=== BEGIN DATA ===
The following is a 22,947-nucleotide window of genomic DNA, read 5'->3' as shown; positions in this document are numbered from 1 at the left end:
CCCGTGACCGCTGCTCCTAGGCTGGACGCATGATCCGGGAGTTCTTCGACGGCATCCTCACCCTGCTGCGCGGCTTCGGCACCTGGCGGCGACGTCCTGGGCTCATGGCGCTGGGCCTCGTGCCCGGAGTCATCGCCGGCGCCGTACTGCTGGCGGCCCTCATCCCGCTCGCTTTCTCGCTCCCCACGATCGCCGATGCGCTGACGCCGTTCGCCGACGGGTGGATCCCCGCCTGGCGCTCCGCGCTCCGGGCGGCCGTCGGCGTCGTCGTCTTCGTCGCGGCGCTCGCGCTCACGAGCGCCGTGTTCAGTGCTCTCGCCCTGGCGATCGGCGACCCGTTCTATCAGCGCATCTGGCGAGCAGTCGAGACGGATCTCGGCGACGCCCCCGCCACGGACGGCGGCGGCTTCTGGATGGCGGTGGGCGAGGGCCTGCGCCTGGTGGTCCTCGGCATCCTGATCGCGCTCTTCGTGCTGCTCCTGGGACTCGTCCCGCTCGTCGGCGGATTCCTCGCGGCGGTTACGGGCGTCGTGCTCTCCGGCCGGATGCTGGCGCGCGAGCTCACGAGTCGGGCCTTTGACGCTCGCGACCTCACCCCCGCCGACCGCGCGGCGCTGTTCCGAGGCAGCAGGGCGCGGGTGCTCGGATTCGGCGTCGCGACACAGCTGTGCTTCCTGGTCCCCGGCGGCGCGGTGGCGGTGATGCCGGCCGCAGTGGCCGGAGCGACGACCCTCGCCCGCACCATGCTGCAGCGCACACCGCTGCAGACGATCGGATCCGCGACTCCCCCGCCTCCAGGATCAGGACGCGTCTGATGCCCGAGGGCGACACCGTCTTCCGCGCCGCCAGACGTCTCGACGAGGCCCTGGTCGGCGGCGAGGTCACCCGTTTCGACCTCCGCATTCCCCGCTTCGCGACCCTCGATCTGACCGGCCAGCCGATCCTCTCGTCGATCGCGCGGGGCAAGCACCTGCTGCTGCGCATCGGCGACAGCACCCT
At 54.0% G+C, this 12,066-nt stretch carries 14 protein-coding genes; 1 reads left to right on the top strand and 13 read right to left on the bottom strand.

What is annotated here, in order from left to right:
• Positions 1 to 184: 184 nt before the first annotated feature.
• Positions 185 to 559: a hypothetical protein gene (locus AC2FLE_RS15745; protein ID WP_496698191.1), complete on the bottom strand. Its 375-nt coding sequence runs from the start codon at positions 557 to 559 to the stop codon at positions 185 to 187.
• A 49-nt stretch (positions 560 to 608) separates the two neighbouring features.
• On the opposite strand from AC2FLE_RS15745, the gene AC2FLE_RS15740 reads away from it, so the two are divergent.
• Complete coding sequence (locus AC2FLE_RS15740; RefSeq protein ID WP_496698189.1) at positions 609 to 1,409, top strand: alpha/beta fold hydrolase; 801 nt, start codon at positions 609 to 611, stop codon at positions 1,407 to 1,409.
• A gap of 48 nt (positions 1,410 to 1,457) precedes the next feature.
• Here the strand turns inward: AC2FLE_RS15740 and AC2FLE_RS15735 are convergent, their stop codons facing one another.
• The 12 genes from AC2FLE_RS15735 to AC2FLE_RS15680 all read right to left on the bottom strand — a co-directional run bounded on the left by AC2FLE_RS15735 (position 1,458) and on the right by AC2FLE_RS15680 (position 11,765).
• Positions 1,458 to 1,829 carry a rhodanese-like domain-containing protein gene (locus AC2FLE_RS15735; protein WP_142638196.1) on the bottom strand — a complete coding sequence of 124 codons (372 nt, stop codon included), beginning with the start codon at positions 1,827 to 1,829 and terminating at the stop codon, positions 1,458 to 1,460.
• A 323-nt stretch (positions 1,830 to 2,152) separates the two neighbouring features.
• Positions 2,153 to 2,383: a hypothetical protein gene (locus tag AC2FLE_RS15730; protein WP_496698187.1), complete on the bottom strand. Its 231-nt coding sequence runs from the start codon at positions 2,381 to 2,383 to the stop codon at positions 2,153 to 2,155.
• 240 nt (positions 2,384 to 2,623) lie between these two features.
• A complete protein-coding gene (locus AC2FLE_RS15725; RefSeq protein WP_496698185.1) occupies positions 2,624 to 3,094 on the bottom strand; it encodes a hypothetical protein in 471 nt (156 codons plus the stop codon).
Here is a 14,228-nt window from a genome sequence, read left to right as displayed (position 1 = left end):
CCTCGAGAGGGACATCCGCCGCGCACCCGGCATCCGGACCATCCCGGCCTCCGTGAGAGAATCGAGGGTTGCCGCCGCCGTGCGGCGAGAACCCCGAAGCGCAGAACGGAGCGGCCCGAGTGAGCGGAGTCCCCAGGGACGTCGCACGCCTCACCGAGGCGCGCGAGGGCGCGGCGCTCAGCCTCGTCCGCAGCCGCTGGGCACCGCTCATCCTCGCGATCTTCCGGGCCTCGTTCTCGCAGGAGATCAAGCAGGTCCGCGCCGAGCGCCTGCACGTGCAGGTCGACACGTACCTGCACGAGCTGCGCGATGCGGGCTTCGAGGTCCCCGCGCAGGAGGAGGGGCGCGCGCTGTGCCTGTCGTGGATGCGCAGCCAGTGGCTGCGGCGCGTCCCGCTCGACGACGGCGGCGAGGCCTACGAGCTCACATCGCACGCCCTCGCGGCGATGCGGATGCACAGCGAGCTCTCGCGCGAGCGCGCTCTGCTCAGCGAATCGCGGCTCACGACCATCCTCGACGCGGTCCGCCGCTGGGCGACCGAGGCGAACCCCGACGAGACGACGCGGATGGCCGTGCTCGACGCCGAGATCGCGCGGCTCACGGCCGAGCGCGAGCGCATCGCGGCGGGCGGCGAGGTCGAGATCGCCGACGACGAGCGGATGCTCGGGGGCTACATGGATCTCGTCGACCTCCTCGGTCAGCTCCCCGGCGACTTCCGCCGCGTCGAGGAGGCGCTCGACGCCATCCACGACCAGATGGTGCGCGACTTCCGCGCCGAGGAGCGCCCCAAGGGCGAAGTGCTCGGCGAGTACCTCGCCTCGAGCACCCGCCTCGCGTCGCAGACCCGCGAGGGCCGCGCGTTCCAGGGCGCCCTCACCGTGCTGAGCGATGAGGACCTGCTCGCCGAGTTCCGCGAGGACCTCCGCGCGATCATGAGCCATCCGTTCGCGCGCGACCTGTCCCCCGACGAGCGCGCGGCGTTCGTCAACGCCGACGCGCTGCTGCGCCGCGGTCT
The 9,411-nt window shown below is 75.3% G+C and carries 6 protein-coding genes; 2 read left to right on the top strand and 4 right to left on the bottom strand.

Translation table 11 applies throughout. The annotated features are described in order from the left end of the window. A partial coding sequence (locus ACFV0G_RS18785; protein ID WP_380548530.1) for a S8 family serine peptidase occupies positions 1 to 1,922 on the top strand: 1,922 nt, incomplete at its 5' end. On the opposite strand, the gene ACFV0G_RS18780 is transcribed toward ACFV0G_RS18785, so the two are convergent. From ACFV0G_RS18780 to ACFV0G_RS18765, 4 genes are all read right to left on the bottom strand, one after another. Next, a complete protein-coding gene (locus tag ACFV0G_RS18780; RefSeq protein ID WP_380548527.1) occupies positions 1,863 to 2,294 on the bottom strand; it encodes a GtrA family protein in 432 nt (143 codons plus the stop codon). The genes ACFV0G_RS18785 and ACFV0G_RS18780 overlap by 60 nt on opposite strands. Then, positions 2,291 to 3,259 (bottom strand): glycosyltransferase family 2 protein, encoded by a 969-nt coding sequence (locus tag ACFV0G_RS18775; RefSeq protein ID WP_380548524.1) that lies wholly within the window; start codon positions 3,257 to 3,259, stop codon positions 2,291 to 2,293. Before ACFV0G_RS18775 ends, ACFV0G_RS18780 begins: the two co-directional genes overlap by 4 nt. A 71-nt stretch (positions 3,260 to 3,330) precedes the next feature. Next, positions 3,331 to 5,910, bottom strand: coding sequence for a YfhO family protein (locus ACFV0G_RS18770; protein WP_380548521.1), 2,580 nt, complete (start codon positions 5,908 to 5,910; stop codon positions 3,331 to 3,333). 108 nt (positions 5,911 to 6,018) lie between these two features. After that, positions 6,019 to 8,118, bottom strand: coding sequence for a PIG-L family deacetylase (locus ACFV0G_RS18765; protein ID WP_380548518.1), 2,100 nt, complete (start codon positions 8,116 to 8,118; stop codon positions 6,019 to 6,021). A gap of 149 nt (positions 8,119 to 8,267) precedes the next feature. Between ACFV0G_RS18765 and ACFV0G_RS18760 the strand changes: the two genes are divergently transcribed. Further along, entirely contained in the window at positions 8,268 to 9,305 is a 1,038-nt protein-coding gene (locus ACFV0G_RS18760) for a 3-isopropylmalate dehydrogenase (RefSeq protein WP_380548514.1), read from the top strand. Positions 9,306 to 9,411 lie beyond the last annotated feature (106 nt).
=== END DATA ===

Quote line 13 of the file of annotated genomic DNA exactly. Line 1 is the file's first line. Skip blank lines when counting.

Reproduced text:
• Positions 1,458 to 1,829 carry a rhodanese-like domain-containing protein gene (locus AC2FLE_RS15735; protein WP_142638196.1) on the bottom strand — a complete coding sequence of 124 codons (372 nt, stop codon included), beginning with the start codon at positions 1,827 to 1,829 and terminating at the stop codon, positions 1,458 to 1,460.